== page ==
Wheaton College Norton, Massachusetts

A minute with…Taylor Wright-Sanson ’14

Taylor Wright-Sanson 2014Taylor Wright-Sanson, an independent major in computer science and interface design, works two jobs and is on the swimming and diving team. Obviously, he enjoys a challenge. Why else would he take up riding around on one wheel, otherwise known as unicyling? He’s become so good at it that he won a national unicycling competition and has spent five summers touring with Circus Smirkus, an award-winning international circus. TIRELESS EFFORT: “I first learned to ride a unicycle when I was about 12 years old. I got one for Christmas. Since there was a ton of snow outside, I learned how to ride in my kitchen. I would hold on to the counters until I felt steady enough to let go. It took about two weeks of practice to learn to ride straight without holding on to anything.”
Taylor Wright-Sanson 2014WHEEL-Y INSPIRED: “After I learned how to ride, I put the unicycle away. I would take it out when guests came over and show them, if they asked. But it wasn’t until I saw a video of some guy doing tricks on a unicycle that I got interested. After I watched the video, I immediately went and got my unicycle and began trying several of the tricks I saw. I picked up a few fairly quickly and I haven’t stopped since.” BALANCING ACT (How to ride a unicycle): “Next to a wall, adjust your pedals so they are in a horizontal position and put the seat between your legs. With one hand on the wall and one out for balance, put your foot on the pedal closest to you. Put your weight on that pedal and be ready to catch the other one with your other foot (otherwise it will hit your shin). Adjust your weight so you are comfortable on the seat. (It’s not as bad as it looks, trust me. It should feel like you’re sitting on a bicycle seat if you’re sitting on it correctly.) Once you feel comfortable, sit up straight, lean slightly forward and begin pedaling. Use the wall to steady yourself with only one hand; use the other for balance. When you’re ready, let go of the wall and see how far you can go. You will fall. But don’t worry; if you keep practicing, you will have it down in no time. Oh, and did I say practice?”(Editor’s note: Wear a helmet.)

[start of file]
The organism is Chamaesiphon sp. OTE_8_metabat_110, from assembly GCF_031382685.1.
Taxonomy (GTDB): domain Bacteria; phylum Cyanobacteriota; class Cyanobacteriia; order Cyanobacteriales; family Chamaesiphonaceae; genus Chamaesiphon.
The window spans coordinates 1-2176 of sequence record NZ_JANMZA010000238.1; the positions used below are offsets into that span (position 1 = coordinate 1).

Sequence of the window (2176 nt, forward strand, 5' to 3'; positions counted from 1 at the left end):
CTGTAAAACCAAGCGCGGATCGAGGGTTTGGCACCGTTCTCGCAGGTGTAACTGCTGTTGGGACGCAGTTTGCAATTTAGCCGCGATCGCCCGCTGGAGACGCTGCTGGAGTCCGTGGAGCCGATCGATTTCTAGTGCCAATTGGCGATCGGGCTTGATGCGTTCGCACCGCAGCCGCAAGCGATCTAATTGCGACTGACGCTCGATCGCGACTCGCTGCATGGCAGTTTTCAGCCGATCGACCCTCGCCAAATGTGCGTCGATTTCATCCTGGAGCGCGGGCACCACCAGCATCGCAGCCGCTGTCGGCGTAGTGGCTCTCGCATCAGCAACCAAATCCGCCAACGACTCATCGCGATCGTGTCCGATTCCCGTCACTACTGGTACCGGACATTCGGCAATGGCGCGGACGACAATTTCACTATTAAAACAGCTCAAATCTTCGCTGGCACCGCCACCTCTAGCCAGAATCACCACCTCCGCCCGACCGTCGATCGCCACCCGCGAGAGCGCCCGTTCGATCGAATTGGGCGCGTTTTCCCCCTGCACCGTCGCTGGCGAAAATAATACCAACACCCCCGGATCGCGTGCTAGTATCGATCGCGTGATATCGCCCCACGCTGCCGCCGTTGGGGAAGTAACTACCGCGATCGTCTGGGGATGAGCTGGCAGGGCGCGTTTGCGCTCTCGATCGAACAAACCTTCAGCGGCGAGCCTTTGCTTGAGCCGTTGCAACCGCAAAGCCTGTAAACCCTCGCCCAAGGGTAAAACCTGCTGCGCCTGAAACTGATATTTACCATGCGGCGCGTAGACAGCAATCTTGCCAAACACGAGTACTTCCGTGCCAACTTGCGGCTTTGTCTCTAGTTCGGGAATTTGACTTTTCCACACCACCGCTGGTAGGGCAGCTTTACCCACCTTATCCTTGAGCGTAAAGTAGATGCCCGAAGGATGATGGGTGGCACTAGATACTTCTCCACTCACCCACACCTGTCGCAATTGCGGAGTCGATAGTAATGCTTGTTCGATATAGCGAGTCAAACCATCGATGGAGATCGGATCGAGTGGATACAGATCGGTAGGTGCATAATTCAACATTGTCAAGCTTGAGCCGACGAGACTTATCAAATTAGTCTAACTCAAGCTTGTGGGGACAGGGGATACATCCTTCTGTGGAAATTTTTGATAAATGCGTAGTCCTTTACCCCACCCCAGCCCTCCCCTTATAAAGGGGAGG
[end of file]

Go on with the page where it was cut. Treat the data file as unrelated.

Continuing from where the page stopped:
Photos / Robert Sanson